by Brady Raymond
Right in front of me, shrouded in green embrace was the fungus. The cap was large, maybe 7 inches across and orange. It was awash in the dappled summer sunlight, warm and content but in poor health, riddled with bug holes. It was clear as I knelt down what I was dealing with, Leccinum. The scab-like netting along the stipe instantly reminded me of Leccinum scabrum a Bolete of sorts and a mushroom that I have seen many times in Seattle, around some Birch trees in backyards and other green areas while out and about.
It was the only mushroom of the day, that we saw anyway and I’m calling is Leccinum insigne. And it wasn’t until we were packing up to head back to the truck that I had noticed it, just off the bank of the rocky creek we were hiking along. We were in desert country, hot and dry even crisp but things were a bit cooler down in the shallow canyon that the creek ran through. As far as I could tell this mushroom was alone, in the arid landscape. A landscape not overly suitable for the robust fruiting bodies of mushrooms, except close to the lifeblood of the bush, water.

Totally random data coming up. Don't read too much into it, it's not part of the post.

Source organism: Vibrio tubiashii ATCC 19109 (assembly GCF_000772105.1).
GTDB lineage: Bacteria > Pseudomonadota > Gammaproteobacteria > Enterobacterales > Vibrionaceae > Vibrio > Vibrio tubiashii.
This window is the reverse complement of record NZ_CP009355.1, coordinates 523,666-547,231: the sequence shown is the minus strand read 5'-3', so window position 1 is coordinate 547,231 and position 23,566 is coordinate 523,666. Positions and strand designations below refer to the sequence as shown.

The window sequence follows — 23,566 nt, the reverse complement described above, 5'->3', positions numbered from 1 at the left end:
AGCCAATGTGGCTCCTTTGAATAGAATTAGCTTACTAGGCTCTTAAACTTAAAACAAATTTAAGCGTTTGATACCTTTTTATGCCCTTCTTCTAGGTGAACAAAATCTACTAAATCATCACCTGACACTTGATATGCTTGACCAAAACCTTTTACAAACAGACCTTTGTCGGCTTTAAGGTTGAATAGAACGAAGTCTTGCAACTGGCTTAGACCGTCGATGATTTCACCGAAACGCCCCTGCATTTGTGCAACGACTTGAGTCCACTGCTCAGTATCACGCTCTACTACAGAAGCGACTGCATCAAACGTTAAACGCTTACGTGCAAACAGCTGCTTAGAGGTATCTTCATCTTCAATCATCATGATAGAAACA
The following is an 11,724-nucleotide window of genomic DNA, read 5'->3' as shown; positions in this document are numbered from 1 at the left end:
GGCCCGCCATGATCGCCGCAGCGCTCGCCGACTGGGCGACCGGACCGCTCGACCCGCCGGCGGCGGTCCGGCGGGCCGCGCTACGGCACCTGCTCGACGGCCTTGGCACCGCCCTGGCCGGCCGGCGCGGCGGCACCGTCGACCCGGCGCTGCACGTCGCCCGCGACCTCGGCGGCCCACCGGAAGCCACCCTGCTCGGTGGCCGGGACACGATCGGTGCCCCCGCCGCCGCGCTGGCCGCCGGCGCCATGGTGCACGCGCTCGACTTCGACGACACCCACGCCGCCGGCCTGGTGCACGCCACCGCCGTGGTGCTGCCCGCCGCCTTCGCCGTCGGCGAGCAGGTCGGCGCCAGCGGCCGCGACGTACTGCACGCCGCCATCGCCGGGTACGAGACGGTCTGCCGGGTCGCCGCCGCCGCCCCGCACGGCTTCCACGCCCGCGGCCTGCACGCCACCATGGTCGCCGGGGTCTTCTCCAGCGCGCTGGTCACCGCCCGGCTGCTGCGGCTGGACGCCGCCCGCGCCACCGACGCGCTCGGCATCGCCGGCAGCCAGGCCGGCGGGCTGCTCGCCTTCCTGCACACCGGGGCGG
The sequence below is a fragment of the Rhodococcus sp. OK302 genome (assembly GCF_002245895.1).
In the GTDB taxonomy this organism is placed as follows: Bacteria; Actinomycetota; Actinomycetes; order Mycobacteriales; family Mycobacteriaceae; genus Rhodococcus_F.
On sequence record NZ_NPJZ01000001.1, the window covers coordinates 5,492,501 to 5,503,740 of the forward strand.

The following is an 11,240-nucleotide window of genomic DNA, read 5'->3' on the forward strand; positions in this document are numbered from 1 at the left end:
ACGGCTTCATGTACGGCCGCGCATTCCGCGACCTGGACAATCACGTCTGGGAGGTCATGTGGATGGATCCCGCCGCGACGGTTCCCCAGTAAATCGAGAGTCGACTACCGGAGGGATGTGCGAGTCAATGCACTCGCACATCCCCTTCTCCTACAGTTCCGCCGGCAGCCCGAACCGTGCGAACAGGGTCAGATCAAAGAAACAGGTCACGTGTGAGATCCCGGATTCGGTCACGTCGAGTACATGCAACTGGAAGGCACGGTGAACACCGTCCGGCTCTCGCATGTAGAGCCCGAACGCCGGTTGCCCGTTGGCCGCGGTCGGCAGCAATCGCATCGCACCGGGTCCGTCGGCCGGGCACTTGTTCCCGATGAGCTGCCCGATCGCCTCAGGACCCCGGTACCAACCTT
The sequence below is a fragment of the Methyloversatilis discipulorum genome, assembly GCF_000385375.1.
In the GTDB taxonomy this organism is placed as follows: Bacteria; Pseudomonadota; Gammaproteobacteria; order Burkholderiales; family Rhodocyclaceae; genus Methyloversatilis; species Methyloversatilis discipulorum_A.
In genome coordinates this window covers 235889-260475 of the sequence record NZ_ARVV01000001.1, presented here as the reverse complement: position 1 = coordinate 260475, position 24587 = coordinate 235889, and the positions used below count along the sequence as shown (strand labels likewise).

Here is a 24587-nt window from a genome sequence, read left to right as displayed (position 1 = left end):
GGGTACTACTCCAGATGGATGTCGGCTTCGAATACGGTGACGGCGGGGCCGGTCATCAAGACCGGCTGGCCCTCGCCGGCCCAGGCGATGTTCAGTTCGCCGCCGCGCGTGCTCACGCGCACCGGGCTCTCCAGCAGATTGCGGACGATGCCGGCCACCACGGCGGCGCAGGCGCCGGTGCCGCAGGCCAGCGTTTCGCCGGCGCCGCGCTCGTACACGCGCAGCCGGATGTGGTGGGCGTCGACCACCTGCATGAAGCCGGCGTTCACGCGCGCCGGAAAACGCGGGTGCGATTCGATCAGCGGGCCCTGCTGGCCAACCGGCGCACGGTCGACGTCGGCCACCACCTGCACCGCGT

What the desert lacks in large fruiting fungi it makes up for in bugs. There was a breathtaking bounty of beautiful butterflies along the creek on this hike. Many of the delicate creatures landing together in large groups on the muddy ground that made up the saturated banks of the creek. From what I have read, it is thought that butterflies, particularly males, seek out the salts and possibly other minerals which may aid in reproduction. Whatever their reasoning, it was an opportunity for me to snap a few photos.